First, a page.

As we pointed out in the last article in this series, coal is widely used as a feedstock to produce nitrogen fertilizers in China, which currently sets the floor price for urea. So, indirectly, coal prices will affect U.S. producers. Investors in nitrogen fertilizer stocks or ETFs such as CF Industries Inc. (CF), Terra Nitrogen Company LP (TNH), CVR Partners LP (UAN), Agrium Inc. (AGU), and the VanEck Vectors Agribusiness ETF (MOO) benefit from following trends in coal prices.
A key factor that affects coal price is economic activity—for China in particular. Coal prices rose throughout much of the latter half of 2013, driven by improved economic prospects in China. Although coal comes in different grades (see A handy investor guide to Arch Coal), prices have closely moved together in the past, because they’re largely driven by high-level factors such as economic growth and industrial output. Prices are also based on our assumption that different ranks of coal are somewhat substitutable to each other.
Despite improvements since mid-2013, manufacturing activity over the past two months has been lackluster, with the manufacturing PMI (purchasing managers’ sentiment index) showing consistent declines. The overall index fell from 51.4 in November to 50.2 as of February 2014. Numbers above 50 signify expansion, while those below 50 reflect possible contraction.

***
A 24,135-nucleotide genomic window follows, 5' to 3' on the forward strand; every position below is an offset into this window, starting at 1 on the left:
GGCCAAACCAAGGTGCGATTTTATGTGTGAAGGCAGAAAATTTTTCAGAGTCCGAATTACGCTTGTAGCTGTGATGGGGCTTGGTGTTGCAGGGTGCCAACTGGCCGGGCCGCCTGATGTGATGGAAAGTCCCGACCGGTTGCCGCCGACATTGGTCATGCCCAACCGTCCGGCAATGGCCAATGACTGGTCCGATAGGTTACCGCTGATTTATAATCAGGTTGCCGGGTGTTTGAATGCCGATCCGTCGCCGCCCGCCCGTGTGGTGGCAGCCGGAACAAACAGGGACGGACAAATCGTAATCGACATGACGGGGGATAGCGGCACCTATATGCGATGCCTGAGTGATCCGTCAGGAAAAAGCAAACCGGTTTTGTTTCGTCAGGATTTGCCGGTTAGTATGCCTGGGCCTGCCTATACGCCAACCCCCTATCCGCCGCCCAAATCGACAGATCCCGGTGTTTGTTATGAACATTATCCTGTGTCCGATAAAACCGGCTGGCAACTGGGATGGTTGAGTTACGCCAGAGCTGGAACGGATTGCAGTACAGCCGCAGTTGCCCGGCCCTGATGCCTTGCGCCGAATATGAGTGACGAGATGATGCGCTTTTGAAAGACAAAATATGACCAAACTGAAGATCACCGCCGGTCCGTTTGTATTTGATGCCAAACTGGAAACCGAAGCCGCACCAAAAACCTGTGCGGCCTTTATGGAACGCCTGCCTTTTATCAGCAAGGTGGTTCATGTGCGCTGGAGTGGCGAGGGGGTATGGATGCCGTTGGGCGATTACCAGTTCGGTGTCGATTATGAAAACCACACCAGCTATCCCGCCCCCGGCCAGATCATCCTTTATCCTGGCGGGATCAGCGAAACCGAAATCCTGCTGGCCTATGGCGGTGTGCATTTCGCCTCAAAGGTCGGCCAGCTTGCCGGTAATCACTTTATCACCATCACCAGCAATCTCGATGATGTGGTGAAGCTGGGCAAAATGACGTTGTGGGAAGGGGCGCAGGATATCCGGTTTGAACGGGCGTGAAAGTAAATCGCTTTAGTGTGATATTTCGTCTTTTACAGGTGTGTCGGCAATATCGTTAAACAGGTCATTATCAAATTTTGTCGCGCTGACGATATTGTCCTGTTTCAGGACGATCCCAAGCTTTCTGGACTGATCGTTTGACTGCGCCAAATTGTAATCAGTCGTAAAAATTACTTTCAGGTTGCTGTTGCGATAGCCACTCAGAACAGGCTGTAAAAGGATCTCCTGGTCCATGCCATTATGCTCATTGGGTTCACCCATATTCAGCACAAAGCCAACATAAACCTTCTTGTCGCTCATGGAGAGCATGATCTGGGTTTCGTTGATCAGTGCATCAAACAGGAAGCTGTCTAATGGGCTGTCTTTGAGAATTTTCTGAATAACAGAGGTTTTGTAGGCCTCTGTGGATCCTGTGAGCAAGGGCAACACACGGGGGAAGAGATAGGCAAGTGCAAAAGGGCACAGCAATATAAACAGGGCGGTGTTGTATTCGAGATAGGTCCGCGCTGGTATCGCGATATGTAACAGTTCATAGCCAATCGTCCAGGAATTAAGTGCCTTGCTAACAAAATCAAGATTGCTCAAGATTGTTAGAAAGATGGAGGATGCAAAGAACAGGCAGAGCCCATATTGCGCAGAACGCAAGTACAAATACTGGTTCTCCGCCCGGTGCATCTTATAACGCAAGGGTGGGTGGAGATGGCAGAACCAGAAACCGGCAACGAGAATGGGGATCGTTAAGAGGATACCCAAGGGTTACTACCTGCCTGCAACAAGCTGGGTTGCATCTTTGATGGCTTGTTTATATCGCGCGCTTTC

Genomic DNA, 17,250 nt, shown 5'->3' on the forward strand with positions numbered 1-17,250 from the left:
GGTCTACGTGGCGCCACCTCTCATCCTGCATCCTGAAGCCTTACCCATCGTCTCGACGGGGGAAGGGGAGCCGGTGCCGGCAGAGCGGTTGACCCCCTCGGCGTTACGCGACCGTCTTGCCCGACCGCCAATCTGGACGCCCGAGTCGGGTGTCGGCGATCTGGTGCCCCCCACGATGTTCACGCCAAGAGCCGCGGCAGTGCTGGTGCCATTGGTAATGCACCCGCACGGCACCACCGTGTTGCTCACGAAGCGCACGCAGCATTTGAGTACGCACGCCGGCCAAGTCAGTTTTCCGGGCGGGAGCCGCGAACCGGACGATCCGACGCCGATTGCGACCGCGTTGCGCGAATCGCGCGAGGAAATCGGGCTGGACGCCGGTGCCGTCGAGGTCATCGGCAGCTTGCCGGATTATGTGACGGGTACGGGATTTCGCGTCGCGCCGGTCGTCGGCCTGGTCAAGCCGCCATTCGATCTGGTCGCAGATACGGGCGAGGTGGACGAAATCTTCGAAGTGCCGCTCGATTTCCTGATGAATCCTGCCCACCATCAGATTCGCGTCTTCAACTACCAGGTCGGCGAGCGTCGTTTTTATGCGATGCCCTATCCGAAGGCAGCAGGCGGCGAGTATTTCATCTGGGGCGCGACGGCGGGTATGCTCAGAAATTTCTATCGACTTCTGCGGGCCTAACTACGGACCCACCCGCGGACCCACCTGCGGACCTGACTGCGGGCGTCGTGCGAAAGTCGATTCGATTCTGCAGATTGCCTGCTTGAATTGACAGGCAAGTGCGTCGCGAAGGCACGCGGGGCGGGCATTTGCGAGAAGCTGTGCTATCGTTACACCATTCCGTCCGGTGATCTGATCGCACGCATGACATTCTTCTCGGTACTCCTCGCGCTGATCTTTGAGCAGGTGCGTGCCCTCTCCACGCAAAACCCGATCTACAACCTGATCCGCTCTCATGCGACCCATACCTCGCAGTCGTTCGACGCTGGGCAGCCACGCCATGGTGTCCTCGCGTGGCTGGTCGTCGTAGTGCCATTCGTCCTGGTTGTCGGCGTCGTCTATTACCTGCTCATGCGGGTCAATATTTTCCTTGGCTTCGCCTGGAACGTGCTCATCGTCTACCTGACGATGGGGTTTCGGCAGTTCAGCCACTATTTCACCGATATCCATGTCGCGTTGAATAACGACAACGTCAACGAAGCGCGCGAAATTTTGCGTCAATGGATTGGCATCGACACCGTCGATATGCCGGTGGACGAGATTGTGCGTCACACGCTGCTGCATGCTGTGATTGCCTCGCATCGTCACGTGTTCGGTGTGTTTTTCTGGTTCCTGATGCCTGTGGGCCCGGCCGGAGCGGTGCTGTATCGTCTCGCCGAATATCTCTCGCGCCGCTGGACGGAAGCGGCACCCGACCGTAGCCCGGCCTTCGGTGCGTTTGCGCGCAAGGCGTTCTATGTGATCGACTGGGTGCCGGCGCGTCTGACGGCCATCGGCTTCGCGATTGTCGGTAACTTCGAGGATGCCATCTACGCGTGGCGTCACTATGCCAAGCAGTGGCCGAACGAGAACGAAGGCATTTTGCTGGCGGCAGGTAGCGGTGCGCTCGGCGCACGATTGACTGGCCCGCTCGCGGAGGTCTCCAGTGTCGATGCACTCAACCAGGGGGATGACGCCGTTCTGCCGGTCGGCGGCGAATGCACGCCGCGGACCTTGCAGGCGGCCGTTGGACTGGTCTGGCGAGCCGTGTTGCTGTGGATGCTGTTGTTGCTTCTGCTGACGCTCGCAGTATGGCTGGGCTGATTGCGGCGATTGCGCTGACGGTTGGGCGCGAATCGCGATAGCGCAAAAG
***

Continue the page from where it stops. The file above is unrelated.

As economic growth weakened, so did coal prices. Prices of steam coal at Newcastle, Australia (a major coal exporter), fell from $84.60 per metric tonne to $74.30 per metric tonne on March 7, 2013. Anthracite prices in China have started to roll over, and they now sit around $126 per metric tonne.
If manufacturing activity in China continues to slow, coal prices will be negatively affected over the medium term. But if manufacturing activity picks up, coal prices could rise and support global urea prices. The latter case would be positive for nitrogen fertilizer producers’ revenue and earnings.